Originally Posted by Ericg
Both of you would look to this 'revolutionary' distro where each program gets its own specific folder
Originally Posted by zanny
Apparently it has failed to get interest from the linux community.
I started using Linux full time as my main desktop after it got depreciated (I was way too big on my pc gaming in college...), and I don't think the filesystem layout is a critical consideration for me as a user. It is an annoyance as a developer, though. I value pacman / rolling release / the AUR more than I do a more logical fileystem layout (albeit, Gobo has a really good one I think). The /Depot doesn't make much sense to me, though - have VFS top level subdirectories depending on context would be great, like in plan9, but I'm not sure Linux has generic virtual directories that can support that behavior, so I'd rather see all a users "stuff" in the users filesystem under their username. I'd also rather see a replication of user owned files of the same types as those under /System under the users home directory. Better yet, I'd rather see traditional /bin /lib etc for the system under /Users/root/Lib, /Users/root/bin, etc, since system files and root-owned files blur here.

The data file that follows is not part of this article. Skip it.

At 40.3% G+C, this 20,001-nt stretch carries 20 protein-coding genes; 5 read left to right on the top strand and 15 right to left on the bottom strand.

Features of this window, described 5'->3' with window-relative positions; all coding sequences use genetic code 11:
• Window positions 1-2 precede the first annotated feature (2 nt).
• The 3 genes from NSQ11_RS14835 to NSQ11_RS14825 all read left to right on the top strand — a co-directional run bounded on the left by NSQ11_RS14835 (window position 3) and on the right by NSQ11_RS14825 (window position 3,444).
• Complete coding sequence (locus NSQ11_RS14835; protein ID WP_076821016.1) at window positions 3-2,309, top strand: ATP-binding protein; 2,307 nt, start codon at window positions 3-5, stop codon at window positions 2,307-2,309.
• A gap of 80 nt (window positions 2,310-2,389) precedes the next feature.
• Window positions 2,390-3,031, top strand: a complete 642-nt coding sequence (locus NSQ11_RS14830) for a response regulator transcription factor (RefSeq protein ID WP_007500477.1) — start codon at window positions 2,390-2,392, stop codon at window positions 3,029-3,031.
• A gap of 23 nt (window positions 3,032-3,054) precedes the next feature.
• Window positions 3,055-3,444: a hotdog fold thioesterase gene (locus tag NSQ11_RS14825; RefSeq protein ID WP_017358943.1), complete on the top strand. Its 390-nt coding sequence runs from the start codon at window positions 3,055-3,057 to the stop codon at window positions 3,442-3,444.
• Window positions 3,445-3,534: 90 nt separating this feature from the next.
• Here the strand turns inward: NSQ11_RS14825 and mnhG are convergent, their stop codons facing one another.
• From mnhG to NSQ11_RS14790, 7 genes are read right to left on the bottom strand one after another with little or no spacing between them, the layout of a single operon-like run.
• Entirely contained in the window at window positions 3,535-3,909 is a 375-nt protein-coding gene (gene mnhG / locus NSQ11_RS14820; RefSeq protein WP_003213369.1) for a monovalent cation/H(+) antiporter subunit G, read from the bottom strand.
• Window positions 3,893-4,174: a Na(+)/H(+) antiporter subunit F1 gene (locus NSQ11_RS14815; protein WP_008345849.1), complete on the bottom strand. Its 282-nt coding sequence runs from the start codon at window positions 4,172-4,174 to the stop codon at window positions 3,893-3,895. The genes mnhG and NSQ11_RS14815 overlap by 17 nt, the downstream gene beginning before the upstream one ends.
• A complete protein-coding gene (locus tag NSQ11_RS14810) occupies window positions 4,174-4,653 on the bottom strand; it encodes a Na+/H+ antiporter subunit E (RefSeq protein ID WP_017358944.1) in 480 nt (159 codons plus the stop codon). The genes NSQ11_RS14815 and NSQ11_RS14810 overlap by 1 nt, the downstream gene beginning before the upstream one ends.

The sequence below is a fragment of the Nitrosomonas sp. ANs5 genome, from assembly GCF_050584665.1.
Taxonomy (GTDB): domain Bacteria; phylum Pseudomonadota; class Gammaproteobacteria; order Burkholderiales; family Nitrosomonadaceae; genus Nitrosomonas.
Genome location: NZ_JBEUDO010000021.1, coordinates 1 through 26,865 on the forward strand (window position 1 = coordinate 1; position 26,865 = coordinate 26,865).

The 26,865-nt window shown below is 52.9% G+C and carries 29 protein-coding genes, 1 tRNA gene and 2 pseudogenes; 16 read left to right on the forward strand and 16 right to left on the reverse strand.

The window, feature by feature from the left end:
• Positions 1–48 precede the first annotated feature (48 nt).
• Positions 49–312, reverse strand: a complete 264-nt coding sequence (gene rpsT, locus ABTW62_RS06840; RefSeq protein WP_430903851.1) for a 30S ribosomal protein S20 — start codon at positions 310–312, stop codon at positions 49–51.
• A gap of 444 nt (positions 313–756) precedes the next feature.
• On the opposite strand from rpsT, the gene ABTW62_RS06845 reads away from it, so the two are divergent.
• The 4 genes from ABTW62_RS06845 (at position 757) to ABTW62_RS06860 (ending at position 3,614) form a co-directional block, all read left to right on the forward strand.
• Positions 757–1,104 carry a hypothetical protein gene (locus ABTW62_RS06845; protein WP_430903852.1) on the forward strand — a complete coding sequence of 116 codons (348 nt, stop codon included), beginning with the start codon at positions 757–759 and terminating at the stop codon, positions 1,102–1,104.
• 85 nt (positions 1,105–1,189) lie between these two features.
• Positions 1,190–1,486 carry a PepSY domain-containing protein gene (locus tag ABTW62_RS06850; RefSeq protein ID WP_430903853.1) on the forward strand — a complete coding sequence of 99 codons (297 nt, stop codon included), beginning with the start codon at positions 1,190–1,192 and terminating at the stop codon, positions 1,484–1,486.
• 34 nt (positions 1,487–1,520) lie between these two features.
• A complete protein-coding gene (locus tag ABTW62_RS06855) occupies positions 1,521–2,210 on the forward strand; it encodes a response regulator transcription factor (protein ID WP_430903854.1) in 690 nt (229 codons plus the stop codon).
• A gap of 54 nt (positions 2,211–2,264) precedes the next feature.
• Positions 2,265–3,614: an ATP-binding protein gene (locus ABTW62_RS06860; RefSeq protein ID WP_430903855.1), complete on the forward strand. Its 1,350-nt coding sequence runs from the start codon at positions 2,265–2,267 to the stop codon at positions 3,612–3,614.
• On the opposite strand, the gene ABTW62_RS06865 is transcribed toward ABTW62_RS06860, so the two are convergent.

Originally Posted by juanrga
Another way to think about it is / is the root home folder, and Users/<name> is the users "root". Maybe not even have a /root or Users/root at all? Same way Ubuntu doesn't come with a literal root user account, just sudo permissions and the root group.
Last edited by zanny; 07-15-2013 at 07:54 PM.
Duh... just like .config and .local/share
Originally Posted by plonoma
And /opt, and /usr/local, and /usr/share, and ~/.<appname>.
Originally Posted by Cyber Killer
Also, I like how the name for the "application state" is local/share. Because share used to mean network shared resources, and local meant system local files per box, and both names lost all meaning and mutated, and then we threw a dotfile in the home directory to just make even less sense. Wtb ~/Data and ~/Config (without being hidden).